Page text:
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Game on, but when will the NHL drop the puck?
Players conceded early on in talks, which began in June, that they would accept a smaller percentage of revenue, and the negotiations were about how much lower.
“It was a battle,” said Winnipeg Jets defenseman Ron Hainsey, a key member of the union’s bargaining team. “Players obviously would rather not have been here, but our focus now is to give the fans whatever it is _ 48 games, 50 games _ the most exciting season we can.”
With much of the money from its $2 billion, 10-year contract with NBC back loaded toward the Stanley Cup playoffs in the spring _ and now perhaps early summer _ the league preferred to time the dispute for the start of the season in the fall. Management made its decision knowing average regular-season attendance rose from 16,534 in 2003-04 to 16,954 in 2005-06 and only seven teams experienced substantial drops.
“I’m thrilled for our fans, I’m thrilled for all of our people that work around our sport that have been hurt by this,” he said. “I’m thrilled for the players, for the owners. I’m just sorry it had to take this long. The great thing is, we don’t have to look at it for hopefully 10 years, or at worst eight, and that’s good stuff.”
Still, the lockout could wipe out perhaps $1 billion in revenue this season, given about 40 percent of the regular-season schedule won’t be played. And while the stoppage was major news in Canada, it was an afterthought for many American sports fans.
“They could have gotten here a lot sooner,” said Marc Ganis, president of Chicago-based sports business consulting firm Sportscorp Ltd. “They didn’t hear a hue and cry from the fans, especially in the United States, when hockey wasn’t played. That’s very distressing. That indicates there’s a level of apathy that is troubling. In contrast, in the NFL when there was a threat of canceling a preseason weekend, the nation was up in arms.”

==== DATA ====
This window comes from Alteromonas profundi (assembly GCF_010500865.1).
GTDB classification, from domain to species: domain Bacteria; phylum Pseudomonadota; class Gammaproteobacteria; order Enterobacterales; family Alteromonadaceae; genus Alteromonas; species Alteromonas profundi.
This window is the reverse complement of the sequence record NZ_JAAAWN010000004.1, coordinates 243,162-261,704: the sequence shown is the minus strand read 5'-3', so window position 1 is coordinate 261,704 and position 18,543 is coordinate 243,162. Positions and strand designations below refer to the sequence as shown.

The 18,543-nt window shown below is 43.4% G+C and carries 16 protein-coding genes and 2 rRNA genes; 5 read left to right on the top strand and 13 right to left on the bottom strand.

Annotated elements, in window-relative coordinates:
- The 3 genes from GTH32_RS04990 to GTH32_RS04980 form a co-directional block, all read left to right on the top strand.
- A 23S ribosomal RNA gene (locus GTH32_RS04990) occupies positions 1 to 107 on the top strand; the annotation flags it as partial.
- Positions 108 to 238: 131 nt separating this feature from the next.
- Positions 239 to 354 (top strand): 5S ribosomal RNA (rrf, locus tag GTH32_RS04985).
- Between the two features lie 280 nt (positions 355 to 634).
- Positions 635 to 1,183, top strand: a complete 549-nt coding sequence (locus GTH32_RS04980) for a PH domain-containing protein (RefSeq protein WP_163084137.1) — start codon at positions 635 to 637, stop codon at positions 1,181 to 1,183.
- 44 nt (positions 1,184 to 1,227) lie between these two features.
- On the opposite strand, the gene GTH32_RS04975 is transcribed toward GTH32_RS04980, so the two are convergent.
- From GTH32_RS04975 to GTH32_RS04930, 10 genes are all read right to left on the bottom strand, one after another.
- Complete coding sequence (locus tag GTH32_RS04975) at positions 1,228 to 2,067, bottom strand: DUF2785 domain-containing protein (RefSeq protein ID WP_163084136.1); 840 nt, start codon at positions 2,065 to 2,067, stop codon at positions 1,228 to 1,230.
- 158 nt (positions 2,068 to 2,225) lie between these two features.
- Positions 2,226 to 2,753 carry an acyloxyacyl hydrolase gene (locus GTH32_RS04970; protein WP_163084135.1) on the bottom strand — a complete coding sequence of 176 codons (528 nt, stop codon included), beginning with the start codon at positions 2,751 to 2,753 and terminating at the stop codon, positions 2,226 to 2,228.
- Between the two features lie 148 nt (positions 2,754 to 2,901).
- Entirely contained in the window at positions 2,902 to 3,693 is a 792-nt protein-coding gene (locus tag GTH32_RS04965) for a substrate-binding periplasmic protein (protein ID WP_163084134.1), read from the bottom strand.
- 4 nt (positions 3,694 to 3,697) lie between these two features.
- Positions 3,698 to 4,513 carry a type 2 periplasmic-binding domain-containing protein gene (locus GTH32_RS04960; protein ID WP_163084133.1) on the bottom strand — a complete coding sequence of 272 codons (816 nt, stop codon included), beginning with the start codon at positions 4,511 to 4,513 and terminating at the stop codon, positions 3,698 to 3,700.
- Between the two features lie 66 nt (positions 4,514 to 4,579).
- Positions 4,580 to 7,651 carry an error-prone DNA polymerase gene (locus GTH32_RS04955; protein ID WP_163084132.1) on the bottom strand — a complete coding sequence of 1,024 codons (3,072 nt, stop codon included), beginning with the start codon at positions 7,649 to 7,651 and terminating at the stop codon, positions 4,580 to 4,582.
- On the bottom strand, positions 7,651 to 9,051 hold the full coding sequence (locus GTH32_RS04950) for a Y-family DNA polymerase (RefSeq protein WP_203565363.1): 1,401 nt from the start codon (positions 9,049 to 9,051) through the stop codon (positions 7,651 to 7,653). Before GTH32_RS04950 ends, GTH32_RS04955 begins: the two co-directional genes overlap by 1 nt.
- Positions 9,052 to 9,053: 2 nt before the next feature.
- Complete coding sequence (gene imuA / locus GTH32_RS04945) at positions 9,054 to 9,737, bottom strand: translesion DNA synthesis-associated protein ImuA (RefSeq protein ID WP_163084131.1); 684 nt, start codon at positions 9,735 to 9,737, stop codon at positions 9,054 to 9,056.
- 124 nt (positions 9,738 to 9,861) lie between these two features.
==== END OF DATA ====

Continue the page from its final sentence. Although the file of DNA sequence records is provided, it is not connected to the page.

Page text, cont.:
At downtown Detroit’s Rub BBQ Pub, manager Chris Eid said he was “ecstatic” when he heard the news. He said the settlement was a big topic of conversation among his afternoon customers.
“Everyone misses hockey,” Eid said.
Hockey’s first labor dispute was an 11-day strike in 1992 that led to 30 games being postponed. Bettman, a former NBA executive under David Stern, became the NHL commissioner in February 1993. He presided over a 103-day lockout in 1994-95 that ended with a deal on Jan. 11, then a 301-day lockout in 2004-05 that made the NHL the first major North American professional sports league to lose an entire season. The NHL obtained a salary cap in the agreement that followed that dispute and now wanted more gains.
“It was concessionary bargaining right from the beginning,” Phoenix Coyotes captain Shane Doan said. “As the players, you kind of understand that and you accepted that. As much as you didn’t want to, we understand that the nature of professional sports has kind of changed with the last couple CBAs starting with football and basketball.”
This deal was reached with the assistance of Scot Beckenbaugh of the Federal Mediation and Conciliation Service, a veteran of the 2004-05 NHL talks, then Major League Soccer’s negotiations in 2010, and NFL and NBA talks the following year. Beckenbaugh spent Friday walking back and forth between the league’s office and the hotel where players were staying, meeting with each side to set up the final talks.
“Fans throughout North America will have the opportunity to return to a favorite past time and thousands of working men and women and small businesses will no longer be deprived of their livelihoods,” said George Cohen, the FMCS director.
Sam Flood, NBC Sports’ executive producer, said his production team was “counting the seconds until the season begins.” NBC announcer Mike Emrick said players will have more pressure because of the shortened schedule.
“The effect of even a two-game losing streak will be four,” he said.
By Tom Fitton
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